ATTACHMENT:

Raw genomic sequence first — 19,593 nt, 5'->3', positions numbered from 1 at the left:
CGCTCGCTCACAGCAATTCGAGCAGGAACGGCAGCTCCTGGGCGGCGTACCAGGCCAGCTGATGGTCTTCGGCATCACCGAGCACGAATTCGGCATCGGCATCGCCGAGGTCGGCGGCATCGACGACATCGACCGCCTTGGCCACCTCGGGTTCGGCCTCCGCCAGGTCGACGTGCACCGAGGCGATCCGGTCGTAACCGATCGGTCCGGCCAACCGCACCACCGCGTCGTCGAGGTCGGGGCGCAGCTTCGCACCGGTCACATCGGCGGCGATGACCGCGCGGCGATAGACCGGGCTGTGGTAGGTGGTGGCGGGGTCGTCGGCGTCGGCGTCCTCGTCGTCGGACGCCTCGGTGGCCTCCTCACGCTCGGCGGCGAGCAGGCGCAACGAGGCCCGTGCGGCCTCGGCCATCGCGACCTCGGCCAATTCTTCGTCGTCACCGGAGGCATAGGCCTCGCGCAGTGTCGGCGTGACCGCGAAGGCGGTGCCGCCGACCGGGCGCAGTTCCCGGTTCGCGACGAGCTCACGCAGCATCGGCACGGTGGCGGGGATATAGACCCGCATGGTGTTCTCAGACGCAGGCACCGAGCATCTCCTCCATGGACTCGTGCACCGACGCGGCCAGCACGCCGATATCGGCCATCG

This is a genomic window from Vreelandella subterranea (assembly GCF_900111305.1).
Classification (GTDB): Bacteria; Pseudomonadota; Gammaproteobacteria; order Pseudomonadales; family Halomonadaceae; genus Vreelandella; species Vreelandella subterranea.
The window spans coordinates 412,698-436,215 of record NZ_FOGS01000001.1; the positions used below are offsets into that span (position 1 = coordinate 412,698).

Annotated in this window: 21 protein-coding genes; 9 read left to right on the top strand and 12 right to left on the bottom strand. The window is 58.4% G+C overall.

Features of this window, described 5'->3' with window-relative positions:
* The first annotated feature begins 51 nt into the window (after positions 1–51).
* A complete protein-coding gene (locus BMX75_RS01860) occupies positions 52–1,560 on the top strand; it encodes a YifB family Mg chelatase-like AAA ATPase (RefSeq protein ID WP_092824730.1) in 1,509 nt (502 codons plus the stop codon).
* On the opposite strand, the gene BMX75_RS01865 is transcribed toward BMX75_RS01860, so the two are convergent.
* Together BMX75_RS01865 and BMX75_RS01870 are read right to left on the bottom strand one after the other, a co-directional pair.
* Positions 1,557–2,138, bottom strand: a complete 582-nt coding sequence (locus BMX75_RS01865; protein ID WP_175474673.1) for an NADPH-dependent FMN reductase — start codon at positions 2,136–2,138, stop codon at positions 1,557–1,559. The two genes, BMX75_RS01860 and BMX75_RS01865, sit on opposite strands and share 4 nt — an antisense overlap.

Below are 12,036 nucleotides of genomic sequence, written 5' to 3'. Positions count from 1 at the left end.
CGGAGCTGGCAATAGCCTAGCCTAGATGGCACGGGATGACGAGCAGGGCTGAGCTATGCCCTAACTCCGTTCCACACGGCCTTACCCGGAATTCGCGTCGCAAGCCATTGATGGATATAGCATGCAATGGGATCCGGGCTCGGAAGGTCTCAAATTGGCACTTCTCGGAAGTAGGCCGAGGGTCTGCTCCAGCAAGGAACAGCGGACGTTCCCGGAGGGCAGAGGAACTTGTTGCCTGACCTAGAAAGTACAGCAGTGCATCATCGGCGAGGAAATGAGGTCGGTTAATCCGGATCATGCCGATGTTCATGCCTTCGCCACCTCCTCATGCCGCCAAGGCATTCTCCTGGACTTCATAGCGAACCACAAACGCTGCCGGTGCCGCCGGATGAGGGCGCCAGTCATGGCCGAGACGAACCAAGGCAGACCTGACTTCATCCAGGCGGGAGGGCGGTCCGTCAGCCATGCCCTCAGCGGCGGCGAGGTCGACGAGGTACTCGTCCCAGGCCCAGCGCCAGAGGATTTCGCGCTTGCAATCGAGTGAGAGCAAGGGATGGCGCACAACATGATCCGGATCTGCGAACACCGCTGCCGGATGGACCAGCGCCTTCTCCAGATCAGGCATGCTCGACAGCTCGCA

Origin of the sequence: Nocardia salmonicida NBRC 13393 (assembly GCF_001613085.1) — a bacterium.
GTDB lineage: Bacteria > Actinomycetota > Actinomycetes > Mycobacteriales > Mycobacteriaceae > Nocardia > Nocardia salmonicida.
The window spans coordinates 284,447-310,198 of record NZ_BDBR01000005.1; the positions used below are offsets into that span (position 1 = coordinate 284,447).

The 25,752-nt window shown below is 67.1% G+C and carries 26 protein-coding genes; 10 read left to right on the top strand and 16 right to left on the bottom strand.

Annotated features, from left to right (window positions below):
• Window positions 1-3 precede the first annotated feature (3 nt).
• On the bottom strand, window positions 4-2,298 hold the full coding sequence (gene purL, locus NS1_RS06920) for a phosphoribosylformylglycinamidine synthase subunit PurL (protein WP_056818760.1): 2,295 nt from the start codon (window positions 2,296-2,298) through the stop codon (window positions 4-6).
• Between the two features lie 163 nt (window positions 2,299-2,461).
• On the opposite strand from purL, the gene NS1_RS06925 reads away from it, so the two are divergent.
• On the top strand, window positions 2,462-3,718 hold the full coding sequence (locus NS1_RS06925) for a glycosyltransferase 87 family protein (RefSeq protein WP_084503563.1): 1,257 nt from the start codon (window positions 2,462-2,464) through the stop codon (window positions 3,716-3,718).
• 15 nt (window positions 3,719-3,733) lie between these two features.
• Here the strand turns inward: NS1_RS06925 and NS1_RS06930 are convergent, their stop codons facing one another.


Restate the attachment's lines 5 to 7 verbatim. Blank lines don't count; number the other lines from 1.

The window spans coordinates 412,698-436,215 of record NZ_FOGS01000001.1; the positions used below are offsets into that span (position 1 = coordinate 412,698).

Annotated in this window: 21 protein-coding genes; 9 read left to right on the top strand and 12 right to left on the bottom strand. The window is 58.4% G+C overall.

Features of this window, described 5'->3' with window-relative positions: